“We can’t not pay bills that we’ve already incurred,” Mr. Obama said. “If Congress refuses to give the United States government the ability pay these bills on time, the consequences for the entire global economy would be catastrophic.”

Mr. Obama has no intention of giving quarter to Republicans on deficit reduction.


“Cutting spending has to go hand in hand with further reforms to our tax code so that the wealthiest corporations and individuals can’t take advantage of loopholes and deductions that aren’t available to most Americans,” he said.

The lawmaker who hammered out the fiscal cliff bill in negotiations with Vice President Joe Biden warned Mr. Obama that Republicans will be turning to deficit reduction with a vengeance.

“The president got his revenue. Now it’s time to turn squarely to the real problem, which is spending,” Senate Minority Leader Mitch McConnell, R-Ky., said in a floor speech last week.

“We cannot agree to increase that borrowing limit without agreeing to reforms that lower the avalanche of spending that’s creating this debt in the first place,” he said.

The exchange between Mr. Obama and Mr. McConnell is perhaps an understated harbinger.

“We expect Republicans will not give in anymore on revenues, and Democrats will resist entitlement cuts,” Brian Gardner, senior vice president for Washington research at Keefe Bruyette & Woods Inc., wrote in an analysis last week.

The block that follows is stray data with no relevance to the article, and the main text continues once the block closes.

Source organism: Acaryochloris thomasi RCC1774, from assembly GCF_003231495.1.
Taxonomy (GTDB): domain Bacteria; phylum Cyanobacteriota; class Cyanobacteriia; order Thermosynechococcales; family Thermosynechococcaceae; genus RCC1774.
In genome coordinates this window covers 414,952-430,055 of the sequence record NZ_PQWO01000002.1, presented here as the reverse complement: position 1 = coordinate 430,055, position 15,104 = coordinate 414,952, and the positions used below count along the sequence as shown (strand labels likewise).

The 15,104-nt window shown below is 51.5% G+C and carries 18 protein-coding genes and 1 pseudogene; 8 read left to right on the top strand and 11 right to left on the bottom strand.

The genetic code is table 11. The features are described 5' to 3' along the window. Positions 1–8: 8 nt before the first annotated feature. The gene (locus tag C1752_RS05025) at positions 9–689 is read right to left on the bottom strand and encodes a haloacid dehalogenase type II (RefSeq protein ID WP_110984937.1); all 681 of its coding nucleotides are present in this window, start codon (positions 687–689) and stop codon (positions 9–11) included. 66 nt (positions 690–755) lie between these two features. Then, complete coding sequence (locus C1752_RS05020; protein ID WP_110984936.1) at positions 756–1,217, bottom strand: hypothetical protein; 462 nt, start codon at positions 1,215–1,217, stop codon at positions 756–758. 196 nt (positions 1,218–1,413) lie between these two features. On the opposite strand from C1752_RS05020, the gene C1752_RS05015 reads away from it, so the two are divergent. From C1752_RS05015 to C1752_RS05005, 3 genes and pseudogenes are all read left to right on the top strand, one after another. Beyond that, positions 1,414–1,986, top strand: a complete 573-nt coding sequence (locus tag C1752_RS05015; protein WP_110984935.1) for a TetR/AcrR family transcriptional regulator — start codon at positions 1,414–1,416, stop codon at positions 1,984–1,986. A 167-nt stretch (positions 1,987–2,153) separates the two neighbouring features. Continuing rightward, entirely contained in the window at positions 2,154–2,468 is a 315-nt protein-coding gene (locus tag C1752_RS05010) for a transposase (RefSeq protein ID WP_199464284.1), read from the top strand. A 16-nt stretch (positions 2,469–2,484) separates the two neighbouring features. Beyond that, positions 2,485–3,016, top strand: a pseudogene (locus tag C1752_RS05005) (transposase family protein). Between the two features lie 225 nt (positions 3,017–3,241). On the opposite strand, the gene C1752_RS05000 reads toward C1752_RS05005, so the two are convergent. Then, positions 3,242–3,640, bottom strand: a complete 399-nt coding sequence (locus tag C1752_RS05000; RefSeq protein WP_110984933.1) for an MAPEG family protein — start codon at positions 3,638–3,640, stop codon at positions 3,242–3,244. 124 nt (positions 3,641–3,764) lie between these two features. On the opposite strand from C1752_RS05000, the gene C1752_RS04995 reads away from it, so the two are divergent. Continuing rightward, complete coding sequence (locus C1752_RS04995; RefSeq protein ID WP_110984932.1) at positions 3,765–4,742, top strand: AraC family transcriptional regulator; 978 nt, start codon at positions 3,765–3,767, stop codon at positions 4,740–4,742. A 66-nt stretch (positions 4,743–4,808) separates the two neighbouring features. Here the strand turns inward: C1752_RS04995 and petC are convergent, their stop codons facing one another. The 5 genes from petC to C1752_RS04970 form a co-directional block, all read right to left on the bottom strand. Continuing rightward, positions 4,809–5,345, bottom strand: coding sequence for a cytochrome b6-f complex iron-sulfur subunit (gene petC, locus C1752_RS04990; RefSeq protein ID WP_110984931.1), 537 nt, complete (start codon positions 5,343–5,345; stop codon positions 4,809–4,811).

In the summer of 2011, the Obama administration and Congress agreed only at the last minute to extend the debt ceiling, while also approving a bill that set into place the $1.2 trillion in domestic-spending cuts over 10 years that now have been delayed by two months.

Unlike the fiscal cliff bill, which contained tax rates that could be retroactively reduced if Congress missed the Jan. 1 deadline, violating the debt ceiling potentially could lead to an immediate downgrade in U.S. bonds.

“Once you default, you can’t undefault,” Mr. Miccolis said. “It’s on your permanent record, as they say in school.”


The higher stakes with the debt battle have advisers hoping for more political comity in Washington than seen over the past few years.

“The country is bankrupt; that’s what we have to focus on,” said Robert Martinelli, owner of Guardian Wealth Management. “It’s going to take a lot of leadership, and a lot of people feeling some pain, to get through this.”

That approach, however, is rare in Washington.

“It seems politicians are more interested in positioning than in solving problems,” Mr. Martinelli said.

Mr. Miccolis agrees.

“They’ve kind of trained us not to rely on them,” he said of lawmakers. “It seems like our representatives spend way too much time assigning blame for lack of action rather than getting something done.”

But Washington has to rise to the occasion because congressional action to reduce the debt could dictate long-term investment performance.

“Wrestling with the deficit and addressing Medicare and Social Security costs, and the rate of increase of those costs over the next 10 to 20 years, makes or breaks our economy, not the fiscal cliff,” said Scott Moser, chief executive of Moser Wealth Advisors PLLC.

Congress will provide a hint of whether it has the wherewithal to tackle those issues over the next two months.